see I/O errors, the actual 'dd' test still succeeds without seeing -EIO or
indeed, any failure condition at all.

Kernel dmesg logs, however, are splattered with

Nov 30 14:33:46 dhcp-5-203 kernel: end_request: I/O error, dev xvdc, sector 1260895
Nov 30 14:33:46 dhcp-5-203 kernel: end_request: I/O error, dev xvdc, sector 1260983
Nov 30 14:33:46 dhcp-5-203 kernel: end_request: I/O error, dev xvdc, sector 1261071
Nov 30 14:33:46 dhcp-5-203 kernel: end_request: I/O error, dev xvdc, sector 1261159
Nov 30 14:33:46 dhcp-5-203 kernel: end_request: I/O error, dev xvdc, sector 1261247
Nov 30 14:33:46 dhcp-5-203 kernel: end_request: I/O error, dev xvdc, sector 1261335
Nov 30 14:33:46 dhcp-5-203 kernel: end_request: I/O error, dev xvdc, sector 1261423
Nov 30 14:33:46 dhcp-5-203 kernel: end_request: I/O error, dev xvdc, sector 1261511
Nov 30 14:33:47 dhcp-5-203 kernel: end_request: I/O error, dev xvdc, sector 1261599
Nov 30 14:33:47 dhcp-5-203 kernel: end_request: I/O error, dev xvdc, sector 1261687
Nov 30 14:33:47 dhcp-5-203 kernel: end_request: I/O error, dev xvdc, sector 1261775
Nov 30 14:33:47 dhcp-5-203 kernel: end_request: I/O error, dev xvdc, sector 1261863
Nov 30 14:33:47 dhcp-5-203 kernel: end_request: I/O error, dev xvdc, sector 1261951

And the filesystem is still writable. It really ought to toggle to read-only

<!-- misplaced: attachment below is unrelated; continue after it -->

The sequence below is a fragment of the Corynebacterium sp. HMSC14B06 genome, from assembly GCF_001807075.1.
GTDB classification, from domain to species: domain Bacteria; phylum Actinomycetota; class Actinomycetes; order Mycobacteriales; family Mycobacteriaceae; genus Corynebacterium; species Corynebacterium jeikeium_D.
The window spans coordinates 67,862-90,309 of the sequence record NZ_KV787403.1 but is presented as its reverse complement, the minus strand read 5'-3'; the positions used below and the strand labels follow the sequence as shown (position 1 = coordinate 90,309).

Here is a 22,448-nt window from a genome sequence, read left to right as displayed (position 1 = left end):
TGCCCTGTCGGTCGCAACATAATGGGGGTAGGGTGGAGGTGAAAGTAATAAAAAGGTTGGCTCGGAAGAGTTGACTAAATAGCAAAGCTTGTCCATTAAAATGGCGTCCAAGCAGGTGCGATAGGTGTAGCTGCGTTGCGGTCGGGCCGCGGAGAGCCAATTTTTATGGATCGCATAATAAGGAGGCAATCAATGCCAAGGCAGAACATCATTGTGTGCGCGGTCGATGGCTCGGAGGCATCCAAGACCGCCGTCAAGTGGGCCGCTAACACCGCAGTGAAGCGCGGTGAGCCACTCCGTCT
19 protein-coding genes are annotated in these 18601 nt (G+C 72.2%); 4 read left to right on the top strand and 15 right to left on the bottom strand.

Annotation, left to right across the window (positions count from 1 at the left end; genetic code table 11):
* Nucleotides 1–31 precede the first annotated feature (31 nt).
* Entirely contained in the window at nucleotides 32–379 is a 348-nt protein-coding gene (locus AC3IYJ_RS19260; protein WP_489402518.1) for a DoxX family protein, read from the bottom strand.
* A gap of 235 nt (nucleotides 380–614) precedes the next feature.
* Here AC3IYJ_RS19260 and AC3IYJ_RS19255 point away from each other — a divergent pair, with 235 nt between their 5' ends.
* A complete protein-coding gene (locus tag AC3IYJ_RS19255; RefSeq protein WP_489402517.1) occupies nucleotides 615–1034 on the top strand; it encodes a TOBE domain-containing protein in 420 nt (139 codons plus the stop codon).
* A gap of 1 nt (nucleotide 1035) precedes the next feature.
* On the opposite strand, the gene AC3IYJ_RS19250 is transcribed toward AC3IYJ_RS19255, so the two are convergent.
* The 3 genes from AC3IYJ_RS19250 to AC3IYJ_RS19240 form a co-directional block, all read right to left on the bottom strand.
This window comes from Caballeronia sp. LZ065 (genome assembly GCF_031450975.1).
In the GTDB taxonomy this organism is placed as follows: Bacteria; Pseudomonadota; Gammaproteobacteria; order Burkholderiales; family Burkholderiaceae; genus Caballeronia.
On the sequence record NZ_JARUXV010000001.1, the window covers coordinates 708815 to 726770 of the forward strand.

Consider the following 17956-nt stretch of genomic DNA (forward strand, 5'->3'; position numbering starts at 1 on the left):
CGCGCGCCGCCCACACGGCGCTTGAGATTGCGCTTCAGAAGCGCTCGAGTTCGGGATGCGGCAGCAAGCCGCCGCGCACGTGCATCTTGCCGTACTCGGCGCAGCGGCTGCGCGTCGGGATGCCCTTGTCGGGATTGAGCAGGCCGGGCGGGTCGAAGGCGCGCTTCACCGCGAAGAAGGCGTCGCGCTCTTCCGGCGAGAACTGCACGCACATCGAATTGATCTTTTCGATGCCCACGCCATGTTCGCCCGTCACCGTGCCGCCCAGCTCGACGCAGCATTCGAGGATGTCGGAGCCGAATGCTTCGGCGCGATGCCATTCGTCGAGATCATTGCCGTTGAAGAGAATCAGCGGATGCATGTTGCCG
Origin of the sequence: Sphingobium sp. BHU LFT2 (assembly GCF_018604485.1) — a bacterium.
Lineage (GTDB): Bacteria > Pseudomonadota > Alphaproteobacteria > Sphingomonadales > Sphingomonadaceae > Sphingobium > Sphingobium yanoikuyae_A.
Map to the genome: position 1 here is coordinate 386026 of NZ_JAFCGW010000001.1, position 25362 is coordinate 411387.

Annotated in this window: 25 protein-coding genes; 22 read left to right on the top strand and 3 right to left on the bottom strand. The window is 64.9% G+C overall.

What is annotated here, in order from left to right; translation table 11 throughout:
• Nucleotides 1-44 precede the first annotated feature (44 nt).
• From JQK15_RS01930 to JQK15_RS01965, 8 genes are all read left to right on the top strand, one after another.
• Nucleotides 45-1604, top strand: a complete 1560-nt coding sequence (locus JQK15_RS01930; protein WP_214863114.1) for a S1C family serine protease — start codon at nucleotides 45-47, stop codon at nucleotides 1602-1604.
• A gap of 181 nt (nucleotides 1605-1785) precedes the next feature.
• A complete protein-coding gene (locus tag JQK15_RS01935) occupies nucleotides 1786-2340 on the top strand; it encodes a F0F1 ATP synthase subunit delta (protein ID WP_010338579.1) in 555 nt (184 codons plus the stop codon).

when the first I/O error occurrs.
Comment 9 Stephen Tweedie 2006-11-30 17:29:54 EST
"dd" won't usually see write errors because it uses async writes by default. 
You'll want to use fsync or O_DIRECT to cause IO sychronisation if you want it
to see write errors.  Normal dd can't do that, but lmdd has options for both
(it's part of lmbench).

Alternatively, test via dd to a raw device in the guest --- that will force it
to perform synchronised writes.

Note that the filesystem does not take itself offline until it sees
unrecoverable errors.  Mere data write errors don't usually count --- we detect
those but propagate them to a per-address_space (and then per-inode) error flag.
It's only errors on critical metadata that should take it offline.  Of course,
metadata is more often preallocated, or allocated early, so its writes won't
necessarily fail on a sparse backing store.
Comment 10 Daniel Berrange 2006-12-04 12:54:32 EST
Created attachment 142754 [details]
Fix blktap I/O error reporting

This is the updated patch merged with xen-unstable.hg to fix blktap I/O error
reporting
Comment 11 Rik van Riel 2006-12-05 15:01:19 EST
in xen-3.0.3-11.el5
Comment 12 Jay Turner 2006-12-13 16:30:40 EST
QE ack for RHEL5.
Comment 13 Jay Turner 2007-01-26 15:05:47 EST
xen-3.0.3-22.el5 included in 20070125.0.